Back in January of 2013, we were relieved to have averted the so-called fiscal cliff that had been the non-stop talk of the 24-hour news cycle throughout the end of 2012.
While many aspects of the compromise—known as the American Taxpayer Relief Act of 2012 (ATRA)—were both well-reported and somewhat controversial, one benefit of the Act may have escaped your notice: the ability to convert assets in tax-deferred accounts, such as 401k and 403b retirement accounts, into a Roth 401k account.
You may remember that a Roth retirement account (broadly speaking) differs from a traditional IRA and other tax-deferred accounts, like a 401k specifically in when you pay taxes. A traditional IRA and a 401k will allow you to contribute pre-tax dollars into the account, which will then grow tax-deferred. When you withdraw funds from those tax-deferred accounts, you will then owe money to Uncle Sam based on your income tax and on capital gains tax.
Your Roth account, on the other hand, is funded through after-tax dollars. That means you cannot deduct your contribution from your taxes, making your tax burden higher in the year that you make the contribution. But once you have paid those taxes, your Roth account is then tax-free. When you make withdrawals (provided you have the Roth 401k for at least five years and wait until the minimum age of 59½), every single penny is yours to keep.
When you pay your taxes can make an enormous difference in your bottom line now and in the future. With the new provisions set out by ATRA, it might be tempting to convert your 401k account into a Roth 401k account and spare yourself taxes in retirement. Here’s what you need to know about converting to a Roth 401k and mitigating your tax burden now and in the future.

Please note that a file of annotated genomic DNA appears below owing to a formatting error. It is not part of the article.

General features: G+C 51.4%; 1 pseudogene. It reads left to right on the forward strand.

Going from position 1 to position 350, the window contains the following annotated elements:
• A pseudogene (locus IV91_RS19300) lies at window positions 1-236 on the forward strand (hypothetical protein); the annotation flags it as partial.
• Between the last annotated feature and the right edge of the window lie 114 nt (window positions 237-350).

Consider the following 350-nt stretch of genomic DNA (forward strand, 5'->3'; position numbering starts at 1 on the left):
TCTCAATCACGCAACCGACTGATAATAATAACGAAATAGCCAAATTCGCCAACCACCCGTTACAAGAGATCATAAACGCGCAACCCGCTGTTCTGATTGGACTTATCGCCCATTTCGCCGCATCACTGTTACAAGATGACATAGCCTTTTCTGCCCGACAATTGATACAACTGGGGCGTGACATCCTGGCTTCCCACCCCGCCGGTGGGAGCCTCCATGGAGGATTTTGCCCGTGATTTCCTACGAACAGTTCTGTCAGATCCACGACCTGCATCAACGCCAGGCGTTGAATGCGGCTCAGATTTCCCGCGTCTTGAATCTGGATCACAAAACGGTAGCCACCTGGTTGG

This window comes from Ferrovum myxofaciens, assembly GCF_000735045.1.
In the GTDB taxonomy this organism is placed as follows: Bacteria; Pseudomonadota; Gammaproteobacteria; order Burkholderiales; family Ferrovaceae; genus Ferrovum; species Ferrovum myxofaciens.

Why Do a Roth 401k Conversion?
While death and taxes may be life’s only certainties, we are lucky enough to live in a country where we have a little control over when we pay some taxes. Roth 401k retirement accounts, since they can be withdrawn tax-free, can be a very attractive option for young investors. That’s because withdrawals from tax-deferred accounts (like 401ks and traditional IRAs) are taxed at ordinary income tax rates.
Workers in their 20s, 30s, and even 40s can generally plan on having a rising income for the next thirty years—with a rising tax rate. Which means they will pay higher income taxes on their withdrawals than they would have paid on the income they earned in the year that they contributed it.
By paying income taxes up front before funding a Roth 401k retirement account, these young investors are potentially paying a much lower tax burden now compared to the income tax rate they will face during their highest-earning years—which tend to be right before retirement.
The Catch-22 of this situation, of course, is that young investors are less likely to be able to afford to fund a Roth 401k account. Losing the tax deduction can make it much more difficult to fully fund a Roth 401k account, particularly when you are in the midst of major life events like getting married, having children, furthering your education, etc.
Converting a 401k account into a Roth 401k compounds these issues further. If you decide to convert a pre-tax deferred account into a Roth, then the total amount of your rollover is fully taxable in the year of that conversion. For those who have healthy 401k balances, that could result in a nasty tax bill in the here and now.